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An early card illustration, Angels & Deer. gardeners may find the deer less angelic.

An early card illustration, Angels and Deer.

At this early stage, Charlotte tried inventive subjects—they were, after all, traditional Renaissance themes.  Her excellent imagination began to flourish.  This quality was one of her most wonderful characteristics.  Many artists can “render,” or show objects accurately.  Far fewer have the ability, and sheer nerve, to reassemble reality to their liking. What she had always loved also began to appear in her paintings: the rural life, old-fashioned Americana and Connecticut scenes.  She graduated from Yale in 1942 with a BFA, and the Ethel Childe Walker prize for “most improvement.”

Charlotte spent a short time teaching junior high school, but decided that she wanted to do something else. The war at last came to an end: people danced in the streets and went downtown to applaud and cheer. She talked to her father, who thought she should go to New York City and look for illustration work.  Together, they got on the train in Meriden and headed to the city.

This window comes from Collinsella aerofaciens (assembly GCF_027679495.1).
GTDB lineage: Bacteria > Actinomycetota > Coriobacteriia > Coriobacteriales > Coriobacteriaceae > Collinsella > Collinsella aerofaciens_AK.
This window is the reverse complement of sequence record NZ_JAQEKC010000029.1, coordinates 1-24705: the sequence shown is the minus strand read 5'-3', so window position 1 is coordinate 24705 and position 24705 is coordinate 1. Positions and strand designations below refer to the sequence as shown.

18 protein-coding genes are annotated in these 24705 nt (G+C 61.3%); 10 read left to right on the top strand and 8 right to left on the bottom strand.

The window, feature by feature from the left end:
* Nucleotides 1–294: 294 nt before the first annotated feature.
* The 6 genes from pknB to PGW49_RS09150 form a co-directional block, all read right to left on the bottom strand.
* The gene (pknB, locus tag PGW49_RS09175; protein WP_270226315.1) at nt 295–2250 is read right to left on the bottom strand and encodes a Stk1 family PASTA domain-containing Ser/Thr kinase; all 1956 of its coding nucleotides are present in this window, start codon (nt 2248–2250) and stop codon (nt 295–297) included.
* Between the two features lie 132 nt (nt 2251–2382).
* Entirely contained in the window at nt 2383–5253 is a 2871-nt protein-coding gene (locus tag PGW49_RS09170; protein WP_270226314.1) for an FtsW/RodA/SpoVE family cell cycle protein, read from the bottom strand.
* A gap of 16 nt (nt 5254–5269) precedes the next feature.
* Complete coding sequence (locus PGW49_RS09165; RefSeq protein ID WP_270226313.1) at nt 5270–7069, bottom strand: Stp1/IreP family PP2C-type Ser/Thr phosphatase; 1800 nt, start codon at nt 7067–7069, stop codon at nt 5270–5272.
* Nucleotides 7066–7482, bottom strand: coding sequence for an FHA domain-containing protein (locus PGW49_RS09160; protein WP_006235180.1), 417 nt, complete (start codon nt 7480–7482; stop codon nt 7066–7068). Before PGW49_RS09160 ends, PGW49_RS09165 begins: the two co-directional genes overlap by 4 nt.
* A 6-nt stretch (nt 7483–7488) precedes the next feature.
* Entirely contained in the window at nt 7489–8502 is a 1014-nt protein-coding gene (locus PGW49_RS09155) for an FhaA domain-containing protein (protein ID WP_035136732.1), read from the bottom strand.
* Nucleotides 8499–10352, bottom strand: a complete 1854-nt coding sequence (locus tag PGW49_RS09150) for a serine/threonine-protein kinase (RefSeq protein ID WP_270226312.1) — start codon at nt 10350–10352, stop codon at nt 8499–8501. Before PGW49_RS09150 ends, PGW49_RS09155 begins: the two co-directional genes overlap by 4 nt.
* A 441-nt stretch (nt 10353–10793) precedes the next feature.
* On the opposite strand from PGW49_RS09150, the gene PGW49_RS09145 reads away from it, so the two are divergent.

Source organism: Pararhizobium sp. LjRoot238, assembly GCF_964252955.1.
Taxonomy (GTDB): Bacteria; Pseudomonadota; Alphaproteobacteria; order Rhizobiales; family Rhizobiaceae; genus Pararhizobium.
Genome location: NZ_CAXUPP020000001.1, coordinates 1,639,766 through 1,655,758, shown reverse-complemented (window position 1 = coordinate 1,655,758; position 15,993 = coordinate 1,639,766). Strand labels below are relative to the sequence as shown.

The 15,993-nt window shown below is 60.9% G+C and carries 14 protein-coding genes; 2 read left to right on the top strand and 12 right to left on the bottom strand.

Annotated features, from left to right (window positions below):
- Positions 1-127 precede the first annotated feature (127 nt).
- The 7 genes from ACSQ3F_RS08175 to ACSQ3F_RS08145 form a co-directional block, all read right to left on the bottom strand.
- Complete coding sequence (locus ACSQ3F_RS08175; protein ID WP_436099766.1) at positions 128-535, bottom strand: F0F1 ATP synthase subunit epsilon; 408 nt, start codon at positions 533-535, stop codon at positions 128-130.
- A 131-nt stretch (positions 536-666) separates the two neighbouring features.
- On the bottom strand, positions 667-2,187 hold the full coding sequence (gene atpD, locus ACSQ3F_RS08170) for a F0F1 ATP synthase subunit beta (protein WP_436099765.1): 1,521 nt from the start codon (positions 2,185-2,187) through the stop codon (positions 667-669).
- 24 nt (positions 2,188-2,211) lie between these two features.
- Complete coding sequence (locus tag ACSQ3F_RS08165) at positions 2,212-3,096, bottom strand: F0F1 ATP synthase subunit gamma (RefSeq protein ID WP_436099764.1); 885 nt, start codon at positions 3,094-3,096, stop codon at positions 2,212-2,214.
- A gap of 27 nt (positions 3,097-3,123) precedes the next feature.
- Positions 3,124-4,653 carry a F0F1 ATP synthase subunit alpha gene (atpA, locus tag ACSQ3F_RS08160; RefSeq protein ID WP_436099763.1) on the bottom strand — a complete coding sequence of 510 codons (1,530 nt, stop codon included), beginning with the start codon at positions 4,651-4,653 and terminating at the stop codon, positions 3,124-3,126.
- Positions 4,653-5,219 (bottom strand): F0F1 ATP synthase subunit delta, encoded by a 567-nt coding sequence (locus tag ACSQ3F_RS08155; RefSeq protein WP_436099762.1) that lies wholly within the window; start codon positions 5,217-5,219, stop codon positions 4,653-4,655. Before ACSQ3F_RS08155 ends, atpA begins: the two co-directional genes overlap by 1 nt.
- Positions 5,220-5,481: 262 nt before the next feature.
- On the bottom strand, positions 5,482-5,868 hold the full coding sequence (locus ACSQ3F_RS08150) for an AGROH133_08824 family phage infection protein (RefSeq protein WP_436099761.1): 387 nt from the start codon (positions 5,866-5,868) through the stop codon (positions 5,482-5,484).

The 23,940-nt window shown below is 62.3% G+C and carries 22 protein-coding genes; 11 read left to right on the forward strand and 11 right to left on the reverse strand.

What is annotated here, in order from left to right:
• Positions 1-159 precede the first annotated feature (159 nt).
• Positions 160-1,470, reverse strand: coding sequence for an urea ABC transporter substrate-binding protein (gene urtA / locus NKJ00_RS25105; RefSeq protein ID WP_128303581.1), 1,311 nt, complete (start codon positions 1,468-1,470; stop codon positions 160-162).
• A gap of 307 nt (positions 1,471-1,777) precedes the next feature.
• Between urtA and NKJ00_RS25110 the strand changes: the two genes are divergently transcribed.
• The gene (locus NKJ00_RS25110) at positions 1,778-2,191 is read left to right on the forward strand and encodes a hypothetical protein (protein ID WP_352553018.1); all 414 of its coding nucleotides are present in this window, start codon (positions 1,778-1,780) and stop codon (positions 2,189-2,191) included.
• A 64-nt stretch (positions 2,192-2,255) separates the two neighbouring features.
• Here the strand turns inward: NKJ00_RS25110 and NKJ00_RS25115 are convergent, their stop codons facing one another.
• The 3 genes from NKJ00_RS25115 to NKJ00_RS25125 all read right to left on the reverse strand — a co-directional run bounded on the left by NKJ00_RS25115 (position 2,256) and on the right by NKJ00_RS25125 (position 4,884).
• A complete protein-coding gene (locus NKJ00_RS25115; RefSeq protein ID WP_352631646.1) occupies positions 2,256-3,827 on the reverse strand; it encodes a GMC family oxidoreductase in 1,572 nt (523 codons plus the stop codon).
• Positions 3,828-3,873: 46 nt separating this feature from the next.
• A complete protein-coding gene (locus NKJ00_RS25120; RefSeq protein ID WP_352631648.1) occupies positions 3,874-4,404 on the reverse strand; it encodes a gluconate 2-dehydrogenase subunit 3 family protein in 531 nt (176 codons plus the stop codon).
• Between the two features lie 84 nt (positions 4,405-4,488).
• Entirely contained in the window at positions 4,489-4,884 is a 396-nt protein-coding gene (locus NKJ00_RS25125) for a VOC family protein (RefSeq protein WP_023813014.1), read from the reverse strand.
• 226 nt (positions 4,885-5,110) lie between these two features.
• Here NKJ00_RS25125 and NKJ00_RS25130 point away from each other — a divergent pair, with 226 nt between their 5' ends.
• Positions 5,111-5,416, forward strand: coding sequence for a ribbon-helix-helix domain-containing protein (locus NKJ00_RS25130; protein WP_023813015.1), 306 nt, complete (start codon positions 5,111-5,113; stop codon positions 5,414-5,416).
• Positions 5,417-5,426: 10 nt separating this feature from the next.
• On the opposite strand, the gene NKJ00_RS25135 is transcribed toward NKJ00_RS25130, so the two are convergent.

An early Leyendecker illustration.

An early Leyendecker illustration.

She didn’t have painting “samples” that showed traditional commercial themes, such as people posing with products. She showed art directors the detailed, original, distinctive paintings that she’d been doing on her own. Happily, she got work from an advertising agency the very first day. It was the J. Walter Thompson agency, then in the Graybar building near Grand Central Station, and the art director was the inimitable Arthur Blomquist. This was the so-called “Golden Age of American illustration.” She would work for some other people in the city, but J.Walter Thompson was her primary source of work at the time.

A favorite teapot.

A favorite teapot.


Here’s that teapot again!

Mr. Blomquist had struggled terribly as a young artist in the city, and he was well-known for giving young artists a break. He did so in Charlotte’s case. When he was young and desperate, he had posed for other artists, and he is thus immortalized as Leyendecker’s “Arrow Shirt Collar man” of the twenties. He took Charlotte under his wing, showed her the ropes, and was always willing to give helpful advice. As a busy executive, he told her, “Sit on my doorstep, or I’ll forget you’re there.”…but he never did. Charlotte lost her father around this time, and ever after missed him terribly. She found Blomquist to be a most sympathetic friend in her life.  Remarkably, he gave her a great deal of leeway; she often executed her own ideas, not always dependent on the “think tank.” Over time, she would do ads for many major accounts, in the era of postwar peace and prosperity. Esso Oil, (later Exxon), Lederle pharmaceuticals, and Textron fabrics and fashions were some of her clients. She did covers for magazines, such as Collier’s and Coronet. When working for Collier’s, she traveled to Michigan to paint the Holland, Michigan tulip festival, and to Syracuse, New York, to paint the New York State Fair.